Imagine it's 1992, more or less. It's five AM, and it's a wet Canadian winter; it's pitch black outside, but a thirteen year old boy sits in a desk chair, not feeling the chill of the drafty house, mesmerized. Folders, sheafs and scraps are stacked monstrously high in a miniature cityscape; skyscrapers brush the bottom of the desk, tottering dangerously in the breeze from his unconsciously swinging legs, and the valuable real estate surrounding the chair has been parcelled off. There is a screen, glowing amber, and letters and glyphs stream across it at roughly reading speed.

This morning, like every morning, the boy made sure to silence the modem's squeals and squelches, and he dials out to dozens of other homes, trying them in rapid sequence until he finds one that doesn't ring busy, and the machines connect. Information! This is no library; this is raw, chaotic information. Libraries don't have sections for some of these topics. Opinion and fact mix, chemistry and politics and ad hominems swirling crazily from across the globe, and he swims in it, no more aware of time or the dusty-smelling room than he is of the colour of the letters on the screen. He's a curiousity junkie who's found a never-ending hit.

Even the games enthrall him: he is a space trader, surviving like a mouse that darts from hungry owls; he is a brute who fights magical creatures daily in the forest, looting their corpses for coins to pay healers and to buy tougher leather to protect him, sharper weapons to let him slaughter faster; he is a survivor in a fallout-stricken world, where desolate outposts of sanity wall themselves from expanses of radioactive wasteland populated by humans driven violently mad and by dangerous and unpredictable mutants.

Before this, he used to write programs for a computer that saved software with a tape deck onto cassettes, often transcribing line from line from books, but those games held nothing to vivid depictions of mothers gone insane, clutching rolling pins like clubs, of inns where a bard and a wench flirt, but not with each other, or of the creation of a new world in an empty solar system. How could making a car dodge other cars compare to the desperate hope that no pirates or ransackers would stumble across your new home planet, fertile and green? How could copying lines from books compare to recipes for pyrotechnics, descriptions of how to distill banana peels, and stories of secret government organizations?

But eventually he'd be startled as grey light brightened outside. He'd snap up, turn everything off in a hurry, and run to get dressed for school in a rainy world that somehow had less colour than those monochrome words.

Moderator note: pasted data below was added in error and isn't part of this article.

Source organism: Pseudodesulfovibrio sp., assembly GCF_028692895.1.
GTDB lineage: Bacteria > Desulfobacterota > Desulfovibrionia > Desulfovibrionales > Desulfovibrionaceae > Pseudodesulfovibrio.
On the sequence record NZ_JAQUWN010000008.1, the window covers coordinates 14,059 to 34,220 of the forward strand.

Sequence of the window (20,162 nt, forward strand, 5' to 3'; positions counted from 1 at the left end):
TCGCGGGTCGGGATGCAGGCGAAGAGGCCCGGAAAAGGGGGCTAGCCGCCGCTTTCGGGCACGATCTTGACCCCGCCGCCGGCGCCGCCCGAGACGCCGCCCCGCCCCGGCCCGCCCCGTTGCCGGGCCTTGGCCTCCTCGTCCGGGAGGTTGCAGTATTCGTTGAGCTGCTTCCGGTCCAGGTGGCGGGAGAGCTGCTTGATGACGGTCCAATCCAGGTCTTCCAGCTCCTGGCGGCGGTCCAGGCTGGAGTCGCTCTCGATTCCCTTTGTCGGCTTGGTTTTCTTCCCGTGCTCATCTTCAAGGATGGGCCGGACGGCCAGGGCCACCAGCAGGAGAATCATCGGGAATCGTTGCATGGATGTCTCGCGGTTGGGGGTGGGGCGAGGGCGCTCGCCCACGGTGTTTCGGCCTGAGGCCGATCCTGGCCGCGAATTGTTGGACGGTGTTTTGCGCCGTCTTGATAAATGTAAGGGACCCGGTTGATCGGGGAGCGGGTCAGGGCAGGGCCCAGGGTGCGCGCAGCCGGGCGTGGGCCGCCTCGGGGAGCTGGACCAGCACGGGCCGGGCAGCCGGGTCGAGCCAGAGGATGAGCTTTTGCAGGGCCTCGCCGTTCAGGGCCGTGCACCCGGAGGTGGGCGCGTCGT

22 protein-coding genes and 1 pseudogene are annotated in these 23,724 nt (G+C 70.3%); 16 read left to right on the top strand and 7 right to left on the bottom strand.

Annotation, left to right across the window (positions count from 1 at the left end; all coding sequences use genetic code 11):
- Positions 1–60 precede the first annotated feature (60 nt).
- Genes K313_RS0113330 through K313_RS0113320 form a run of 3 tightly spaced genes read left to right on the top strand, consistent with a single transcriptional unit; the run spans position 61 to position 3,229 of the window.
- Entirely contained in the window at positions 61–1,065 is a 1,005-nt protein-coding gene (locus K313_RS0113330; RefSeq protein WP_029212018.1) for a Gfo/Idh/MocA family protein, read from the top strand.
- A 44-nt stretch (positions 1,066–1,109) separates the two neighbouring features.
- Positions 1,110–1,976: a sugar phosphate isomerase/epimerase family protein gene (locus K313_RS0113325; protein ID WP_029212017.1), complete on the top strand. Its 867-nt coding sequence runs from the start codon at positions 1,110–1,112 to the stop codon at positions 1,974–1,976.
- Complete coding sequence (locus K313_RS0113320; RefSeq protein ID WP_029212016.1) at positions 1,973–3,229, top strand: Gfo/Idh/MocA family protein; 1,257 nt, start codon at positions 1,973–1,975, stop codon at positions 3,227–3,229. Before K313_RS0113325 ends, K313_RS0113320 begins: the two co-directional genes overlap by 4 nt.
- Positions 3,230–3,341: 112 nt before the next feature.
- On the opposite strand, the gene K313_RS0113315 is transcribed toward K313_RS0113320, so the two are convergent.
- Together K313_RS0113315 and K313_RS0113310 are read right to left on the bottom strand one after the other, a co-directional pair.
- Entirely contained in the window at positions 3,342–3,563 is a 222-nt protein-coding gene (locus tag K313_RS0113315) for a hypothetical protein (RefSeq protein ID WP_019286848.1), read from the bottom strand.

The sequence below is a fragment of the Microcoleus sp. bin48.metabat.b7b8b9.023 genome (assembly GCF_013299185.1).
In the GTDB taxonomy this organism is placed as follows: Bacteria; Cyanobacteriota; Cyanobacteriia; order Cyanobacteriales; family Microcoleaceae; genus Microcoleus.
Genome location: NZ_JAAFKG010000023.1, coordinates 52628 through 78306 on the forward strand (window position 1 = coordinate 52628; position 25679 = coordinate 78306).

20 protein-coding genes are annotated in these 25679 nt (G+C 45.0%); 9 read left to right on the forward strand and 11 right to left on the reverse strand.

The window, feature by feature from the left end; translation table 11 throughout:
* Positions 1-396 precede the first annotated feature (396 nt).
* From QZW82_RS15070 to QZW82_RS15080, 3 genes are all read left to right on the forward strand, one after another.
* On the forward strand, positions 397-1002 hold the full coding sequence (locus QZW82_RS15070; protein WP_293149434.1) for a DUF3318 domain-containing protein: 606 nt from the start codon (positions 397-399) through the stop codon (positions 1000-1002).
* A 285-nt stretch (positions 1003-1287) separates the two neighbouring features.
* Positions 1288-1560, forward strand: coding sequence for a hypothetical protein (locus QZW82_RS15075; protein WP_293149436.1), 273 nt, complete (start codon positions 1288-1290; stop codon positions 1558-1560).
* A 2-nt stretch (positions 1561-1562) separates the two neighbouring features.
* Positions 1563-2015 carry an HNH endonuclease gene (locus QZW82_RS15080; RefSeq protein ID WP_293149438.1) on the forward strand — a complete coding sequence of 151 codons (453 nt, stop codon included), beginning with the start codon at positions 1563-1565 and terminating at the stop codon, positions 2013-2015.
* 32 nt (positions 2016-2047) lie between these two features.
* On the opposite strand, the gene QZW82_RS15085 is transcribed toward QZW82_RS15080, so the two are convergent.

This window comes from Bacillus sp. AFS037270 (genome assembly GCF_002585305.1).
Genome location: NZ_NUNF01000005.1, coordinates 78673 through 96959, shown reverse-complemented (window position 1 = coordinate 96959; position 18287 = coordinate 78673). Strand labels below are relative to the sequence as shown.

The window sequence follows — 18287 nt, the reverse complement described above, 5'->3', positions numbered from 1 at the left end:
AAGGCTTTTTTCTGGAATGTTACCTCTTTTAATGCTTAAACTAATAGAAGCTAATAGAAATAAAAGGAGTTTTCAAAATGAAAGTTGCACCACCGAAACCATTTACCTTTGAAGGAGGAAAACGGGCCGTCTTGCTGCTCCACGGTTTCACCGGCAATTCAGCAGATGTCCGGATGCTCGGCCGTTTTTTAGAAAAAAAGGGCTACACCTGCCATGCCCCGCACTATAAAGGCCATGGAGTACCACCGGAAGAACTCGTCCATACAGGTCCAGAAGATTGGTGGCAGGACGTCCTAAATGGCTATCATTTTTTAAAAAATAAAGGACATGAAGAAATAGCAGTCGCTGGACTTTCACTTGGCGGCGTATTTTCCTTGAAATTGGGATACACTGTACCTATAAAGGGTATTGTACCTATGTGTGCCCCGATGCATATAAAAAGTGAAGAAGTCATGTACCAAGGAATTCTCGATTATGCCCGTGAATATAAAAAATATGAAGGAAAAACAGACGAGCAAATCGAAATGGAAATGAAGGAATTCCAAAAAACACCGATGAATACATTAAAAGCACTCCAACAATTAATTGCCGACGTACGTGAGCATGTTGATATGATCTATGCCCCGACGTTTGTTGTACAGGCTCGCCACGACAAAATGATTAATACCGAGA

(Two points to anyone who understands the post title. Yes, this is obviously a story about me, but I doubt first-person would've worked at all. No, I don't think it's all that good, but I do need to write more to get back into the swing of it.)

Wednesday, 1 October 2008

Atwood on the Arts

Sometimes one of the mailing lists I'm on sends a gem my way. This is one such item:

MARGARET ATWOOD

From the Globe and Mail, September 24, 2008

What sort of country do we want to live in? What sort of country do we already live in? What do we like? Who are we?

At present, we are a very creative country. For decades, we've been punching above our weight on the world stage - in writing, in popular music and in many other fields. Canada was once a cultural void on the world map, now it's a force. In addition, the arts are a large segment of our economy: The Conference Board estimates Canada's cultural sector generated $46-billion, or 3.8 per cent of Canada's GDP, in 2007. And, according to the Canada Council, in 2003-2004, the sector accounted for an "estimated 600,000 jobs (roughly the same as agriculture, forestry, fishing, mining, oil & gas and utilities combined)."

But we've just been sent a signal by Prime Minister Stephen Harper that he gives not a toss for these facts. Tuesday, he told us that some group called "ordinary people" didn't care about something called "the arts." His idea of "the arts" is a bunch of rich people gathering at galas whining about their grants. Well, I can count the number of moderately rich writers who live in Canada on the fingers of one hand: I'm one of them, and I'm no Warren Buffett. I don't whine about my grants because I don't get any grants. I whine about other grants - grants for young people, that may help them to turn into me, and thus pay to the federal and provincial governments the kinds of taxes I pay, and cover off the salaries of such as Mr. Harper. In fact, less than 10 per cent of writers actually make a living by their writing, however modest that living may be. They have other jobs. But people write, and want to write, and pack into creative writing classes, because they love this activity – not because they think they'll be millionaires.